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True Blood: The Complete First Season(TV) (2008)
Sookie Stackhouse (Anna Paquin, Academy Award®-winner for “The Piano”) works as a waitress at the rural bar Merlotte's. Though outwardly a typical young woman, she keeps a dangerous secret: she has the ability to hear the thoughts of others. Her situation is further complicated when the bar gets its first vampire patron - 173-year old Bill Compton (Stephen Moyer, "Quills") - and the two outsiders are immediately drawn to each other.
For more about True Blood: The Complete First Season and the True Blood: The Complete First Season Blu-ray release, see True Blood: The Complete First Season Blu-ray Review published by Kenneth Brown on May 8, 2009 where this Blu-ray release scored 4.0 out of 5.
Starring: Anna Paquin, Stephen Moyer, Sam Trammell, Ryan Kwanten, Alexander Skarsgård, Valentina Cervi
Director: Michael Lehmann
» See full cast & crew
True Blood: The Complete First Season Blu-ray Review
An unexpectedly engaging series that shows legitimate promise...
Reviewed by Kenneth Brown, May 8, 2009
It isn't easy being a bloodsucker in the twenty-first century. Mass media has made their seedy behavior impossible to hide, lore and legend have revealed their snazziest tricks, and armed religious zealots have equipped themselves with better weapons to jab through their unbeating hearts. Gone are the days of romantic delusions of grandeur... gone are the days of prowling on unsuspecting weaklings who foolishly separate from the herd... gone are the days of rule. Such are the challenges faced by vampiric society in creator Alan Ball's True Blood, an ongoing HBO series based on bestselling author Charlaine Harris' nine Southern Vampire Mysteries novels. In Harris and Ball's intriguing alternate reality, vampires have come out of the coffin to a slack-jawed public and began to request equal rights (no subtext there). But even though the invention and widespread distribution of synthetic blood has relieved the creatures of their need to kill, the vamps find it increasingly difficult to integrate into society. Lawmakers debate the extent to which the supernatural beings should be considered citizens, staunch traditionalists demand blood of their own, and everyday people are forced to choose between tolerance and extinction.
While measured debate dominates the tone in Washington, everyone in the small Louisianan township of Bon Temps has made it clear they'd like vampires to stay as far away as possible. Everyone that is except for Sookie Stackhouse (Anna Paquin), a roadhouse waitress who finds herself drawn to a soft-spoken, Civil-War-era immortal named Bill Compton (Stephen Moyer). While her family and friends -- Jason (Ryan Kwanten), her hot-tempered brother; Sam (Sam Trammell), her overprotective boss; Tara (Rutina Wesley), her fiesty best friend; and Lafayette Reynolds (Nelsan Ellis), a quick-witted cook who moonlights both as a male prostitute and an illegal V-Juice dealer (that's vampire blood to you and me) -- question her motives, Sookie insists her love-life is none of their concern. Even as a rash of mysterious murders begin to panic local law enforcement officers (Chris Bauer and William Sanderson), she quickly bats suspicion away from Bill and sets out to find the real killer. Only her kindly grandmother (Lois Smith) seems to support the young woman's budding relationship, encouraging her to ignore any advice born from fear or prejudice. But when Jason becomes the primary suspect in the Bon Temps murders, a shocking death strikes too close to home, and a gang of vampires with ties to Bill's past arrives in town, Sookie's love is put to the ultimate test.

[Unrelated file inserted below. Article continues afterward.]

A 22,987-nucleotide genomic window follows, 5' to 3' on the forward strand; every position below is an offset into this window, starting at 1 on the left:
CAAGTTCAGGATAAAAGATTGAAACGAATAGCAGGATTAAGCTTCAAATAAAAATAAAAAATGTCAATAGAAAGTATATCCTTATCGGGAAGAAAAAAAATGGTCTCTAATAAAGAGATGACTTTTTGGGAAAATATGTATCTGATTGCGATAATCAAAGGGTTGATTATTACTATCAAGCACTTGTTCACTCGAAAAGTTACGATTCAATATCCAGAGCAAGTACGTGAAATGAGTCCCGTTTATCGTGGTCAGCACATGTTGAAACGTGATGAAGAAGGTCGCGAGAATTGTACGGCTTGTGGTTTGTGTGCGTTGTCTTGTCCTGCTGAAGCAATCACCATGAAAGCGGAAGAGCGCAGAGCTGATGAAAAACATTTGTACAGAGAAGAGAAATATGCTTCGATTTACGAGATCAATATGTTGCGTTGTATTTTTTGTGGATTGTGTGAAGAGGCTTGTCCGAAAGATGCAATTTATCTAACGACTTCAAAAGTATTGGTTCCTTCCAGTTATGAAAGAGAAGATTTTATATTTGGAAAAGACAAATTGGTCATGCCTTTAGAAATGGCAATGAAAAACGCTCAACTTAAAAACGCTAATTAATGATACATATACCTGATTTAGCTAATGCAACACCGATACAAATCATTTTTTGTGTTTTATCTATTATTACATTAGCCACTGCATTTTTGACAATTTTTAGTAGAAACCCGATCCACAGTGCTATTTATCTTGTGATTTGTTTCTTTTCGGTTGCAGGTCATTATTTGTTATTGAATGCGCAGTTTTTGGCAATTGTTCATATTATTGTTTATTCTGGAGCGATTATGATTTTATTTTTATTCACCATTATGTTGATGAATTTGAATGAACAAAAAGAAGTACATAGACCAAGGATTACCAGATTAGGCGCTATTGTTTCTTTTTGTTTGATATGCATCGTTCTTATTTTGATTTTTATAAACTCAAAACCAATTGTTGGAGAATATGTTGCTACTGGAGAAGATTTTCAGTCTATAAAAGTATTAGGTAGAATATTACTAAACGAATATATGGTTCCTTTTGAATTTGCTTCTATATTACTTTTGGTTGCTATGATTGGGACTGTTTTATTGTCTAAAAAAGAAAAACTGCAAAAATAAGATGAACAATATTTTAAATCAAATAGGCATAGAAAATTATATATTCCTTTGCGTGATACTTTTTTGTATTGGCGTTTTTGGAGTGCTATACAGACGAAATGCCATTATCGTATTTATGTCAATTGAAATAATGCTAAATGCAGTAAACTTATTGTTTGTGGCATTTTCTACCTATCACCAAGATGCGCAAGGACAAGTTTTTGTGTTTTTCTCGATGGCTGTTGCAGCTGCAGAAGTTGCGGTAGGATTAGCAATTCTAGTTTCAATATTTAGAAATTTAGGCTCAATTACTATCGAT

When it comes to vampire tales, I'm a full-fledged genre snob. It takes something special -- be it the animalistic beasties in 30 Days of Night, the haunted immortals in Interview with the Vampire, or the tragically conflicted monstrosity in Bram Stoker's Dracula -- to lure me into the shadows. Uninspired, superficial reinventions like Stephenie Meyer's Twilight series (vampire baseball and bedazzled skin... really?) send me into fits, ranting about misguided ideas and squandered opportunities. As such, I approached HBO's first season of True Blood with extreme caution and exceedingly low expectations. Imagine my surprise when I found myself being drawn into the complexities of its remarkably relevant politics, the lives of its intrinsically-flawed characters, and the intrigue of its central mysteries. Sookie is no ordinary heroine: she struggles to navigate increasingly difficult circumstances, only to realize everything she clings to can be ripped away in an instant. Bon Temps is no ordinary town: its residents are liars and thieves, crafty backstabbing folk whose every thought betrays the true nature of their dark hearts. More importantly, the series' vampires are no ordinary nightstalkers: infighting has split their kind into clans, law is upheld by their own midnight courts, and debate about integration with humans has sparked in their own circles.
But it's Sookie's love interest that provides the series with its most startling gravitas. Compton is a careful creature of habit; a wounded immortal who was forced to abandon his family after being transformed into a vampire by a bloodthirsty seductress. His affection for Sookie is genuine yet guarded: for every gesture of goodwill he makes, a more menacing glimpse of his darkest desires leaves us wondering how much of Bill is human... and how much is carnivorous beast. His distrust of Sam -- an admittedly shady guardian figure who fails to hide his feelings for Sookie -- calls even more into question. Is Bill using Sookie for his own means? Is Sam more than he appears? Will either suitor ever give the poor girl the security she needs? It all leads to a rousing romp through a bayou plagued not only by a vicious variety of vampires, but crafty shapeshifters, possessive demons, deceptive tricksters, and other strange spirits of the night. While True Blood's vamps may be the first to reveal themselves to the public, a teeming underworld of nasties call Bon Temps home. The downside is that most of these avenues are only briefly explored: the series' debut episodes serve as a launching pad for tastier concepts that will hopefully elevate future seasons to loftier heights.